- Google on Monday announced Bard, its conversational chatbot that it plans to integrate into search.
- Like Microsoft’s revamped Bing search engine, Bard is meant to give answers directly within search.
- Publishers could once again complain that their content is being used without fair compensation.
Over the years, Google has battled with publishers around the globe over compensation for article snippets that appear in search results. The unveiling of its new search chatbot this week is likely to once again raise the question of whether Google is using others’ work without fair compensation.
Google on Monday unveiled its much anticipated response to ChatGPT. The company is incorporating the conversational chatbot technology, known as Bard, into search, first as a small test while the company gathers feedback. Similar to ChatGPT, which grew massively since its launch, Bard allows users to ask broad, open-ended questions and receive answers directly from the search-results page — like what to make for lunch or how to host a baby shower.
Microsoft, which recently announced a multibillion-dollar investment into ChatGPT’s creator, OpenAI, similarly intends to incorporate that chatbot into its Bing search engine. Microsoft CEO Satya Nadella said “it’s a new day for search” as he unveiled the revamped Bing with ChatGPT on Tuesday.
Both search engines will have to reckon with how to make money from using chatbots in search and how this will affect their relationship with content creators. Google has a long history of these battles given its dominance of the search-engine market; the web-analytics service Statcounter estimates it commands 93% market share. Observers say these technologies will almost certainly face close scrutiny.
“If a website publisher loses visitors, they potentially lose advertising revenue,” said Franklin Graves, a technology, media, and IP attorney in Nashville, Tennessee. “If that advertising revenue is then redirected to the company powering the search engine, which is also the same company that scraped the information from the website publisher in the first place, I don’t see how the search-engine company stands a chance at arguing against any downstream harm from their actions.”
Google and Microsoft didn’t respond to requests for comment.
Protecting content creators
Publishers have argued that even though they’re creating the content that brings people to search in the first place, Google siphons off precious ad revenue. Google has pushed back by arguing that improvements to its search discoverability drive more traffic to the open web, not less.
That argument hasn’t always been convincing. Back in 2014, after Google was ordered to pay publishers in Spain to display their stories in its news section, Google News pulled out of the country altogether. It returned last year after Spain changed its copyright laws.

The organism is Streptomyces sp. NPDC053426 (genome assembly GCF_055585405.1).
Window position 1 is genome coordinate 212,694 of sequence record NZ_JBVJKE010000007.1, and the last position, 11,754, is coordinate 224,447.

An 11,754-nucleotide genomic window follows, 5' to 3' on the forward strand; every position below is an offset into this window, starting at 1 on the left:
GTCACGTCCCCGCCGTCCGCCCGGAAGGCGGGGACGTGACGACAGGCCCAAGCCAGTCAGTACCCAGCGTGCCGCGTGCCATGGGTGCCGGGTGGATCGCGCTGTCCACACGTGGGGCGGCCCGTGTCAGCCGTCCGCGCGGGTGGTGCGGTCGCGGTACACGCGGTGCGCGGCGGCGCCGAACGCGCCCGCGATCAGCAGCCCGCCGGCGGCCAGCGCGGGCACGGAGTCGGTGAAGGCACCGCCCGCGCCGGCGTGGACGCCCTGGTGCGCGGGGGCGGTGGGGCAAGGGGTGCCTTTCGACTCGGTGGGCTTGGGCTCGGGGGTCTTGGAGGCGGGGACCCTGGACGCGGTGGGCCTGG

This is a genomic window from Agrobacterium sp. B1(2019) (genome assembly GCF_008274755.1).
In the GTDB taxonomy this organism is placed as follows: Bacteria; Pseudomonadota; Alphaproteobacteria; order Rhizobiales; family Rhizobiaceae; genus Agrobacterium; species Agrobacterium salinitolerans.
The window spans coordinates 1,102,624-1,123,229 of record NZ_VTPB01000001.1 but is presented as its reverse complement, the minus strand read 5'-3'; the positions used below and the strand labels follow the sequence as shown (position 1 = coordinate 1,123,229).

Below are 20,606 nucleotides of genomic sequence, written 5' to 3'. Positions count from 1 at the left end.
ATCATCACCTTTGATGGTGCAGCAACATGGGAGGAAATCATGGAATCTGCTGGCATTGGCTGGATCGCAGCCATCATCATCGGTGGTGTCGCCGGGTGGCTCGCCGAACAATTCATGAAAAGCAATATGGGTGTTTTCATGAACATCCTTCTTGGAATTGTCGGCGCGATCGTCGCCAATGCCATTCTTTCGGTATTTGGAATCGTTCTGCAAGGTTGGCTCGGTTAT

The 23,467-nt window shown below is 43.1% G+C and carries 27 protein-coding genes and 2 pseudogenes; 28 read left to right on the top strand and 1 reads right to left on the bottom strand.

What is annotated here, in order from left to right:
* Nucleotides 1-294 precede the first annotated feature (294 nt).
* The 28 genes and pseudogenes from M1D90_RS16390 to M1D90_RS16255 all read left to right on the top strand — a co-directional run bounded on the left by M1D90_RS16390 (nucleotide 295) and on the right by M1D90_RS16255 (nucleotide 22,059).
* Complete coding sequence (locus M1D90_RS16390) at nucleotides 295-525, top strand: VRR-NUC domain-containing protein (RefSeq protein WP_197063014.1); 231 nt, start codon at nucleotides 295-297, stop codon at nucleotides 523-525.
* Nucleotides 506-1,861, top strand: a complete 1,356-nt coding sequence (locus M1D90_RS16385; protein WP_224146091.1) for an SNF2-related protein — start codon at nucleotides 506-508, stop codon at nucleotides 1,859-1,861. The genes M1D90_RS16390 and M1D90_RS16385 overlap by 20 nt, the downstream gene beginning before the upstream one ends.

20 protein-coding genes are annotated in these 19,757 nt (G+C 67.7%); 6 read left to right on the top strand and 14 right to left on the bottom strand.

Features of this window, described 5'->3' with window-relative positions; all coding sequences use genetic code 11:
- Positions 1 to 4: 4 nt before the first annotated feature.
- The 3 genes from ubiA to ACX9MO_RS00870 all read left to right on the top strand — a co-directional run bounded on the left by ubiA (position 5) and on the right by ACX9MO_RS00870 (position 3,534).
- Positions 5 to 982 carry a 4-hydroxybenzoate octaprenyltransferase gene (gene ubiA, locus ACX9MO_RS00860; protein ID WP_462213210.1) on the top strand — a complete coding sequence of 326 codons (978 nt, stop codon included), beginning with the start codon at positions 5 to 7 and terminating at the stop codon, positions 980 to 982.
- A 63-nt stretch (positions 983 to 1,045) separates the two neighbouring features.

Google also tried to mollify publishers with a $1 billion fund created in 2020, which Google is using to cut deals in Australia (where it also fought a lengthy legal case) and other countries. The fund is limited in scope to select publishers and lasts only through 2023.
Graves said Microsoft and Google should implement guardrails to protect news publications and content-driven sites like blogs from losing out on revenue-driving opportunities. He added that the companies didn’t appear to address the issue in their announcements, and it remains to be seen how content will be “gathered and fed” into artificial-intelligence models.
“I don’t see how the media and entertainment industries let this slide without knowing where it stops,” Graves said.
Google has faced much internal turmoil over the years over its rollout of AI-powered technology, and it likely hasn’t rolled out a tool like Bard until now over concerns about how it would be received by the public and regulators. The search giant faces a lawsuit from the Justice Department seeking to weaken its power in online advertising.
In an investor note Tuesday, Bank of America Global Research analysts wrote that they anticipated “significant government interest in the technology” and saw a need for oversight over AI safety concerns like disinformation and bias.
Already, Google faced criticism after marketing material promoting Bard provided a misleading answer to a question about photos taken by the James Webb Space Telescope of a planet outside Earth’s solar system. While people have argued whether Bard is technically correct, the confusing language is the first example of what could be many headaches for Google building out natural-language chatbots that work as intended. Microsoft could face similar headaches as it rolls out its new Bing search engine.
Still, users are rarely satisfied with snippets of information, and it’s possible AI will keep driving search traffic to websites, as it could encourage users to pursue more context, says Peter Yu, a law professor at Texas A&M University.
“Readers want narratives, perspectives, and credibility,” Yu said.